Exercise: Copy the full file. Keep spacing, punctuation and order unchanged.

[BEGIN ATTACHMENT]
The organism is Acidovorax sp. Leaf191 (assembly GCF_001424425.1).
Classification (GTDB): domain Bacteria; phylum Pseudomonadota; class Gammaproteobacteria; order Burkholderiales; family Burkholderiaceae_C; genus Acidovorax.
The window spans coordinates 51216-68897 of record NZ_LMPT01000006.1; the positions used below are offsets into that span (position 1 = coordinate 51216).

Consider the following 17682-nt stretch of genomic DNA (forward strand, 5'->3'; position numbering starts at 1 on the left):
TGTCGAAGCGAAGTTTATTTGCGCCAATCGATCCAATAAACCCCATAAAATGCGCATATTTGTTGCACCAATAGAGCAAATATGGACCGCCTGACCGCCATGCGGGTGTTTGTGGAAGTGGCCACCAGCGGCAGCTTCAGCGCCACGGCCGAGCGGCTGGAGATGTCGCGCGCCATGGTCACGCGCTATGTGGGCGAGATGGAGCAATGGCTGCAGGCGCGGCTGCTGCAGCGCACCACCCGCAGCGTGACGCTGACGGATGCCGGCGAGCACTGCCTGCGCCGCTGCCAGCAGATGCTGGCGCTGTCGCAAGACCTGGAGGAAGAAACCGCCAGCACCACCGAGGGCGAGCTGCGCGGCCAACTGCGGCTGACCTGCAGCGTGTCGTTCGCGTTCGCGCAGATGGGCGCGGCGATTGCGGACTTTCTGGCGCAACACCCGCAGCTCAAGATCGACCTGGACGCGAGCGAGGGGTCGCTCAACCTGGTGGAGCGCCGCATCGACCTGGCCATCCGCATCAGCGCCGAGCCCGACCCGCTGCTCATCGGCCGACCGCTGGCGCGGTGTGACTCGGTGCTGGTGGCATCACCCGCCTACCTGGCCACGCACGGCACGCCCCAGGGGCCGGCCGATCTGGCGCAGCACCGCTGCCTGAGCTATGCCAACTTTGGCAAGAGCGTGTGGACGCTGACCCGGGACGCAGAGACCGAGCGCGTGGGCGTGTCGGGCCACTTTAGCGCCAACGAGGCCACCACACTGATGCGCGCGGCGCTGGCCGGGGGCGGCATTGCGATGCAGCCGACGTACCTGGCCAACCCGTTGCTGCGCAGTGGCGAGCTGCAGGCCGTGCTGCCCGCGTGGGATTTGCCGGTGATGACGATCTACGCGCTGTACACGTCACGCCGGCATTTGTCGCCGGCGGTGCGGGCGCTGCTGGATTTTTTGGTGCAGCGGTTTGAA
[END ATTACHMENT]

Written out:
The organism is Acidovorax sp. Leaf191 (assembly GCF_001424425.1).
Classification (GTDB): domain Bacteria; phylum Pseudomonadota; class Gammaproteobacteria; order Burkholderiales; family Burkholderiaceae_C; genus Acidovorax.
The window spans coordinates 51216-68897 of record NZ_LMPT01000006.1; the positions used below are offsets into that span (position 1 = coordinate 51216).

Consider the following 17682-nt stretch of genomic DNA (forward strand, 5'->3'; position numbering starts at 1 on the left):
TGTCGAAGCGAAGTTTATTTGCGCCAATCGATCCAATAAACCCCATAAAATGCGCATATTTGTTGCACCAATAGAGCAAATATGGACCGCCTGACCGCCATGCGGGTGTTTGTGGAAGTGGCCACCAGCGGCAGCTTCAGCGCCACGGCCGAGCGGCTGGAGATGTCGCGCGCCATGGTCACGCGCTATGTGGGCGAGATGGAGCAATGGCTGCAGGCGCGGCTGCTGCAGCGCACCACCCGCAGCGTGACGCTGACGGATGCCGGCGAGCACTGCCTGCGCCGCTGCCAGCAGATGCTGGCGCTGTCGCAAGACCTGGAGGAAGAAACCGCCAGCACCACCGAGGGCGAGCTGCGCGGCCAACTGCGGCTGACCTGCAGCGTGTCGTTCGCGTTCGCGCAGATGGGCGCGGCGATTGCGGACTTTCTGGCGCAACACCCGCAGCTCAAGATCGACCTGGACGCGAGCGAGGGGTCGCTCAACCTGGTGGAGCGCCGCATCGACCTGGCCATCCGCATCAGCGCCGAGCCCGACCCGCTGCTCATCGGCCGACCGCTGGCGCGGTGTGACTCGGTGCTGGTGGCATCACCCGCCTACCTGGCCACGCACGGCACGCCCCAGGGGCCGGCCGATCTGGCGCAGCACCGCTGCCTGAGCTATGCCAACTTTGGCAAGAGCGTGTGGACGCTGACCCGGGACGCAGAGACCGAGCGCGTGGGCGTGTCGGGCCACTTTAGCGCCAACGAGGCCACCACACTGATGCGCGCGGCGCTGGCCGGGGGCGGCATTGCGATGCAGCCGACGTACCTGGCCAACCCGTTGCTGCGCAGTGGCGAGCTGCAGGCCGTGCTGCCCGCGTGGGATTTGCCGGTGATGACGATCTACGCGCTGTACACGTCACGCCGGCATTTGTCGCCGGCGGTGCGGGCGCTGCTGGATTTTTTGGTGCAGCGGTTTGAA